1.7. Outer measures, pre-measures, product measures 159 on R, show that there exists a monotone function F : R → R such that μ = μF . Radon measures are studied in more detail in §1.10 of An epsilon of room, Vol. I. Exercise 1.7.12 (Near uniqueness). If F, F : R → R are monotone non- decreasing functions, show that μF = μF if and only if there exists a con- stant C ∈ R such that F+(x) = F+(x) + C and F−(x) = F−(x) + C for all x ∈ R. Note that this implies that the value of F at its points of discon- tinuity are irrelevant for the purposes of determining the Lebesgue-Stieltjes measure μF in particular, μF = μF+ = μF− . In the special case when F+(−∞) = 0 and F−(+∞) = 1, then μF is a probability measure, and F+(x) = μF ((−∞,x]) is known as the cumulative distribution function of μF . Now we give some examples of Lebesgue-Stieltjes measure. Exercise 1.7.13 (Lebesgue-Stieltjes measure, absolutely continuous case). (i) If F : R → R is the identity function F (x) = x, show that μF is equal to Lebesgue measure m. (ii) If F : R → R is monotone non-decreasing and absolutely continu- ous (which, in particular, implies that F exists and is absolutely integrable, show that μF = mF in the sense of Exercise 1.4.48, thus μF (E) = E F (x) dx for any Borel measurable E, and R f(x) dμF (x) = R f(x)F (x) dx for any unsigned Borel measurable f : R → [0, +∞]. In view of the above exercise, the integral R f dμF is often abbreviated R f dF , and referred to as the Lebesgue-Stieltjes integral of f with respect to F . In particular, observe the identity [a,b] dF = F+(b) − F−(a) for any monotone non-decreasing F : R → R and any −∞ b a +∞, which can be viewed as yet another formulation of the fundamental theorem of calculus. Exercise 1.7.14 (Lebesgue-Stieltjes measure, pure point case).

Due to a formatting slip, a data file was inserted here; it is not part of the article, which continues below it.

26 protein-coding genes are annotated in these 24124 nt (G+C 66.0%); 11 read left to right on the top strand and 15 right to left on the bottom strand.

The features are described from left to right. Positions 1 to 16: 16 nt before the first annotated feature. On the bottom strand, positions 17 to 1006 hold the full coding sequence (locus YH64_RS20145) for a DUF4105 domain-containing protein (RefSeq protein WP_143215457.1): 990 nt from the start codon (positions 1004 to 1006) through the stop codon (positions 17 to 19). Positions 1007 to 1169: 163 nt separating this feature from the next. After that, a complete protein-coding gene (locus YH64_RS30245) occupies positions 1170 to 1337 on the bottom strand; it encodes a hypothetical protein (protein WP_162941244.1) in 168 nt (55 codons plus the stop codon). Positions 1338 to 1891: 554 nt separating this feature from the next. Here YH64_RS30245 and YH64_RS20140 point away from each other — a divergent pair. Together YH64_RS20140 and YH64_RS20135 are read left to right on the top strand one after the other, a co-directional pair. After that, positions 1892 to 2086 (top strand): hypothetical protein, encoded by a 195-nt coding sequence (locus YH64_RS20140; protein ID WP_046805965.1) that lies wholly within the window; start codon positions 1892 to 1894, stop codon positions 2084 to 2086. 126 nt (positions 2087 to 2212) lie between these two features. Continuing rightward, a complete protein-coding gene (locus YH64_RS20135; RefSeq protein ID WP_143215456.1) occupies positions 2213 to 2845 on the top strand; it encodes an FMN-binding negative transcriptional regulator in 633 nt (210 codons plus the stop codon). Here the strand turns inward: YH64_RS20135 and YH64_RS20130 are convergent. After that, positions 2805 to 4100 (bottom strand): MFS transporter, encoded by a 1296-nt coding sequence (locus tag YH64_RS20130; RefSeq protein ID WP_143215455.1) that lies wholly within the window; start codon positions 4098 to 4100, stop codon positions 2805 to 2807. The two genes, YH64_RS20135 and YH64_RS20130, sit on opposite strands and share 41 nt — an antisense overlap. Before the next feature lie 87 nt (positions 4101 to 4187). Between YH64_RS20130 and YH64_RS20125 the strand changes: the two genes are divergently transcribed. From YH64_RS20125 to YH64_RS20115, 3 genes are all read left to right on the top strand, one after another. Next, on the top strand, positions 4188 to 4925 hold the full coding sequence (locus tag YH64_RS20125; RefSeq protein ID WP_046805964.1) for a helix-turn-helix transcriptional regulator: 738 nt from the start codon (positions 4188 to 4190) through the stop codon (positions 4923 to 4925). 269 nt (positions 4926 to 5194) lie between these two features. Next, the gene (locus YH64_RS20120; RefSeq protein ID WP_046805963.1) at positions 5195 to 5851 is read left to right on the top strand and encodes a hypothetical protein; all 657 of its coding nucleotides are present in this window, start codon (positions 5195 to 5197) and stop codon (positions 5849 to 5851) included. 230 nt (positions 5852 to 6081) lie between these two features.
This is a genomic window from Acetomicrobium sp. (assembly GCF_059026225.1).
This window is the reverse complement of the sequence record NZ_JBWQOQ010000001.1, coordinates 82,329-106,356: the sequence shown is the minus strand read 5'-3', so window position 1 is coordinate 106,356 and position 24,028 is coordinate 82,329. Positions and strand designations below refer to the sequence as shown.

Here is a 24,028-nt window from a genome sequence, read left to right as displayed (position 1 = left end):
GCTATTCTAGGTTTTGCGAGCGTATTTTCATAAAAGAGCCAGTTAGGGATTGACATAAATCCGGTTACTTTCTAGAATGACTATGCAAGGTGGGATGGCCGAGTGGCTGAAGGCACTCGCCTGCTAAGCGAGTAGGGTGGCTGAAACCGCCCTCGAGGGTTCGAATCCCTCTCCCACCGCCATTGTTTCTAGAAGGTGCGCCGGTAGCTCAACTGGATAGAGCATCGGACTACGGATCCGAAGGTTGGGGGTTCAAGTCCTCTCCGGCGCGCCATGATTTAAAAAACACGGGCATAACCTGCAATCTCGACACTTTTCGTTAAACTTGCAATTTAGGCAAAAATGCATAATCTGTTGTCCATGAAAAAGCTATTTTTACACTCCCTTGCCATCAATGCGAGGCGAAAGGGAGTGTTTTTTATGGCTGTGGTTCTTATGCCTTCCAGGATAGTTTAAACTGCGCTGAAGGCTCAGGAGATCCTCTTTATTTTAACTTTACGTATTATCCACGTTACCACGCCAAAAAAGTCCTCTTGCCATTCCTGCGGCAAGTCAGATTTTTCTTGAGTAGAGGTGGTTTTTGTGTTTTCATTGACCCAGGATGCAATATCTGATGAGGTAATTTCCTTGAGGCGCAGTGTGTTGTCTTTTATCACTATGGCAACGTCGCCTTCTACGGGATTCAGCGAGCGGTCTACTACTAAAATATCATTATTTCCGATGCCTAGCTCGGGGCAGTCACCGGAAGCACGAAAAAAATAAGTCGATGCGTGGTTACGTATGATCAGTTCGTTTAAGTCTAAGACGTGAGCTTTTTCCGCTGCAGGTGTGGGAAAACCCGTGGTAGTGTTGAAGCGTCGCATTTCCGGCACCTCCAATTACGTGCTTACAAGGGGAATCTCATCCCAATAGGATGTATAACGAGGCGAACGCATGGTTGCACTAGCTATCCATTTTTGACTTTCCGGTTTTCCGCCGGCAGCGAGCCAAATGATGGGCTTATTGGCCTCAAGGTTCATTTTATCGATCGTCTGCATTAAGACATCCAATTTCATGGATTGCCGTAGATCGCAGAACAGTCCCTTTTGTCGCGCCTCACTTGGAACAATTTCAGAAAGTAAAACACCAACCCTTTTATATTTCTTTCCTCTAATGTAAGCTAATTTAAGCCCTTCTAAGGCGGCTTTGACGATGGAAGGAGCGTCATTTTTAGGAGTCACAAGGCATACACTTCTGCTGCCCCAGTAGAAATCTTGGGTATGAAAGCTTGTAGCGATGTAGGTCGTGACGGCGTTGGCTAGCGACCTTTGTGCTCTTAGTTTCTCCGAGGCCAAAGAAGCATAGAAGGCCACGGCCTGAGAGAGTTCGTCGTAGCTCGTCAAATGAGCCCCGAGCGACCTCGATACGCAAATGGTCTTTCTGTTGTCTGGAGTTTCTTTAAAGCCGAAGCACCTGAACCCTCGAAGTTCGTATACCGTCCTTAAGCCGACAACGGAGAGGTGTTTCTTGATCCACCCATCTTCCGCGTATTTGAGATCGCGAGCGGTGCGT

Purchased from American Mathematical Society for the exclusive use of nofirst nolast (email unknown) Copyright 2011 American Mathematical Society. Duplication prohibited. Please report unauthorized use to cust-serv@ams.org. Thank You! Your purchase supports the AMS' mission, programs, and services for the mathematical community.